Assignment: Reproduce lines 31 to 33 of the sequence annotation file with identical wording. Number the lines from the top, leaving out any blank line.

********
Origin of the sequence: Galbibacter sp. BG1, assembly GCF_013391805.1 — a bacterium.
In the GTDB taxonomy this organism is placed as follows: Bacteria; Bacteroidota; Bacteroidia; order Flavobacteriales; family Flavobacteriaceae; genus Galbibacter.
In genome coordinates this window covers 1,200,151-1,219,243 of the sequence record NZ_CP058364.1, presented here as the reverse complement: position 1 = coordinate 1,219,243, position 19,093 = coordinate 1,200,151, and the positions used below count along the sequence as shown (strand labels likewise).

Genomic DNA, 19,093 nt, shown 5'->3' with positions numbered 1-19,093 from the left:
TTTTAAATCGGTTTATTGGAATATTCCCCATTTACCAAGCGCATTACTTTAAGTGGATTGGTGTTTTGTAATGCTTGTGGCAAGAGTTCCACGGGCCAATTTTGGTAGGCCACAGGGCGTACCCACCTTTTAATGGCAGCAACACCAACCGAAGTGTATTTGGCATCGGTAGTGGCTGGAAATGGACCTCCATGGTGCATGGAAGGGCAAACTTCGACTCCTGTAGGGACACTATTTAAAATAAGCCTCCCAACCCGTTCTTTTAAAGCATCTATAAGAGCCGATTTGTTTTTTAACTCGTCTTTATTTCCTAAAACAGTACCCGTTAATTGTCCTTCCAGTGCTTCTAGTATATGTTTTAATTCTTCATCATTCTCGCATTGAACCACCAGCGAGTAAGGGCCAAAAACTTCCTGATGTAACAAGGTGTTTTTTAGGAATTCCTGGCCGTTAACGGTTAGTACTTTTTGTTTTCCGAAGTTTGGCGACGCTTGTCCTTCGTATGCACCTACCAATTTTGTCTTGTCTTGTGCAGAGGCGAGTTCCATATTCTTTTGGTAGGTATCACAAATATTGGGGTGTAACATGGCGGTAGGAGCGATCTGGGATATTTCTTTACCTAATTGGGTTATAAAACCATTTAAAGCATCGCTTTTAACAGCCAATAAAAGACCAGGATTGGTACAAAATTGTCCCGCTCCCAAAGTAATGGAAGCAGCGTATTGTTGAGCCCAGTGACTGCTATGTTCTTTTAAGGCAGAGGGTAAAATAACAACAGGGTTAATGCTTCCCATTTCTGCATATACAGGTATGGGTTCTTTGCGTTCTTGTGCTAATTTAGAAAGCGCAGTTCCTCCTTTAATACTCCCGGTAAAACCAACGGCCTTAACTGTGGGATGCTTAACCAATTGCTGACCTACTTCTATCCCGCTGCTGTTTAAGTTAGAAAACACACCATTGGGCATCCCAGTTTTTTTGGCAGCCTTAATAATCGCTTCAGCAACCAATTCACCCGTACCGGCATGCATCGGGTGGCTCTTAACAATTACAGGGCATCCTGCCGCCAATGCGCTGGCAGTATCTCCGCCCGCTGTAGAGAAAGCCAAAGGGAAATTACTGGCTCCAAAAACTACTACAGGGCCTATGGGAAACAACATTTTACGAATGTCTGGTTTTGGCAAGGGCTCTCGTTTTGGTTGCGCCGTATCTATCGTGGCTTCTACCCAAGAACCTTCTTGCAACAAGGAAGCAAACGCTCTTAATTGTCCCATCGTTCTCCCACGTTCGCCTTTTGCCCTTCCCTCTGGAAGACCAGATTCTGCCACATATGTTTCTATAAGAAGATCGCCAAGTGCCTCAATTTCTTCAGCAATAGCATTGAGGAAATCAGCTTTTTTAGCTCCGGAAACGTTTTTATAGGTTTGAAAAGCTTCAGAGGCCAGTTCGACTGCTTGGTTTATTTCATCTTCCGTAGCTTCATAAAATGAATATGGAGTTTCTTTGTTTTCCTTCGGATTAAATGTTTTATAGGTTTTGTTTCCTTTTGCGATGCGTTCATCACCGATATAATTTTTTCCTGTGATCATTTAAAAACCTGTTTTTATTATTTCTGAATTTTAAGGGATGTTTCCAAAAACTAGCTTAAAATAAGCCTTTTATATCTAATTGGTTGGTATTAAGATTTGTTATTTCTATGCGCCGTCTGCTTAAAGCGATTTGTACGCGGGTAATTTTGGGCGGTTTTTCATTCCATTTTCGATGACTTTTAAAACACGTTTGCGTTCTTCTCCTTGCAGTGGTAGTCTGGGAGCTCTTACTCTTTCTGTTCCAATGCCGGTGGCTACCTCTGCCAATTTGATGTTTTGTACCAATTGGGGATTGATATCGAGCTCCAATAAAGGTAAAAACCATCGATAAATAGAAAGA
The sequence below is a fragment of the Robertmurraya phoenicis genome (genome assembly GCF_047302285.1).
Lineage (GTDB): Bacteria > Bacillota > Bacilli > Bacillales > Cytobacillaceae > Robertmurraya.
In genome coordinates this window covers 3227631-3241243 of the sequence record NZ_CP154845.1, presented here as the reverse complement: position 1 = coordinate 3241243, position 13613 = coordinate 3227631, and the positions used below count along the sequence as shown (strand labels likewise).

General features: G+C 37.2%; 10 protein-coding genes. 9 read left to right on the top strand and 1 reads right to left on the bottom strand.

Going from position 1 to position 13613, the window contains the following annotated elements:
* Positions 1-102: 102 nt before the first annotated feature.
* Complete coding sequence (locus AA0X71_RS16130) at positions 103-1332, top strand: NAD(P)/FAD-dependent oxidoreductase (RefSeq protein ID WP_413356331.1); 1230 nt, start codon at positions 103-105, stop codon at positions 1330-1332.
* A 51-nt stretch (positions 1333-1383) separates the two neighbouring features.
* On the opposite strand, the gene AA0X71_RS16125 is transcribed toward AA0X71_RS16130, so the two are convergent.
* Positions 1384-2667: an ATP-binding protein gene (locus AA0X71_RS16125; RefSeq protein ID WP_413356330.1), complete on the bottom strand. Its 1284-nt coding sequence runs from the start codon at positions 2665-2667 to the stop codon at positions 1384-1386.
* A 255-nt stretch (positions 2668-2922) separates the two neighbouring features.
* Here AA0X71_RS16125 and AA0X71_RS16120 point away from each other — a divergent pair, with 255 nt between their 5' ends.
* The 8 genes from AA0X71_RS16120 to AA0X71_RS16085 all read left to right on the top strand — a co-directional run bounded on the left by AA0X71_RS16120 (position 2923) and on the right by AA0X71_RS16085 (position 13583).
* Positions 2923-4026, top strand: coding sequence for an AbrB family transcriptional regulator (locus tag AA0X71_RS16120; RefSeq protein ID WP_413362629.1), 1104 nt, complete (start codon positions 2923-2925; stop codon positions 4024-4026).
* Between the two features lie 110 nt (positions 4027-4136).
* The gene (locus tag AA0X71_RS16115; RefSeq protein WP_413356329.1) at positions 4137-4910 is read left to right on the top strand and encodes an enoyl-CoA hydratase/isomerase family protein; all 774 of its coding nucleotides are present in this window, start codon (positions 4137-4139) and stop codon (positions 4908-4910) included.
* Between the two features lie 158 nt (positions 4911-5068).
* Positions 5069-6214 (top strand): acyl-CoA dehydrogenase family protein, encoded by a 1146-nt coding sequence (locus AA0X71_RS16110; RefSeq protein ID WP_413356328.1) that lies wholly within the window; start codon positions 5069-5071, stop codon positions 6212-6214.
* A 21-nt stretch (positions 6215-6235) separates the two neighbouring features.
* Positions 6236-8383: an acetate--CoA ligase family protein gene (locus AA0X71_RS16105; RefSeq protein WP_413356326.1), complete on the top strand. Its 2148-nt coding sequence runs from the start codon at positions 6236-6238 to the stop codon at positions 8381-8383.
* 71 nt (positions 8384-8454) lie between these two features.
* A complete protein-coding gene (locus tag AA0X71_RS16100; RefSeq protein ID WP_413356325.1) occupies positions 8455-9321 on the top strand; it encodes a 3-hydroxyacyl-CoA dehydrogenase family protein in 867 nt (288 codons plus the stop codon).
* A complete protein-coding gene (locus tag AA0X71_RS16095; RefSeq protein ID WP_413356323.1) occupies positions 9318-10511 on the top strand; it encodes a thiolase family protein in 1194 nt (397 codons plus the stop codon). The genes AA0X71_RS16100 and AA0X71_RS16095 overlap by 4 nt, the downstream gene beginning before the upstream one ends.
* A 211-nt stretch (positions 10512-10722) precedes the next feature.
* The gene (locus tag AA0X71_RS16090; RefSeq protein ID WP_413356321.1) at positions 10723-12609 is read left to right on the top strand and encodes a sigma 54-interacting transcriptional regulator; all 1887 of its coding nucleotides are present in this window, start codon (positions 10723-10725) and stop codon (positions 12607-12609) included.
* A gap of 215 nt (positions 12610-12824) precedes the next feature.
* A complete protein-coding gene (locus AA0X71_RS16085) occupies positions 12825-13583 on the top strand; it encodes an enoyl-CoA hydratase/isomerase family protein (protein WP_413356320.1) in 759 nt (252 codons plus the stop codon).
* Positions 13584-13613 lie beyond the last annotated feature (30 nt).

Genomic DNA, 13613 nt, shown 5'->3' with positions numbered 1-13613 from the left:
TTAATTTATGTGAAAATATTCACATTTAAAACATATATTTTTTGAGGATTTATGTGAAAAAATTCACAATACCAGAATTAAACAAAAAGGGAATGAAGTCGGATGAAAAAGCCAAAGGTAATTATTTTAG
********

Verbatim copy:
* A gap of 215 nt (positions 12610-12824) precedes the next feature.
* A complete protein-coding gene (locus AA0X71_RS16085) occupies positions 12825-13583 on the top strand; it encodes an enoyl-CoA hydratase/isomerase family protein (protein WP_413356320.1) in 759 nt (252 codons plus the stop codon).
* Positions 13584-13613 lie beyond the last annotated feature (30 nt).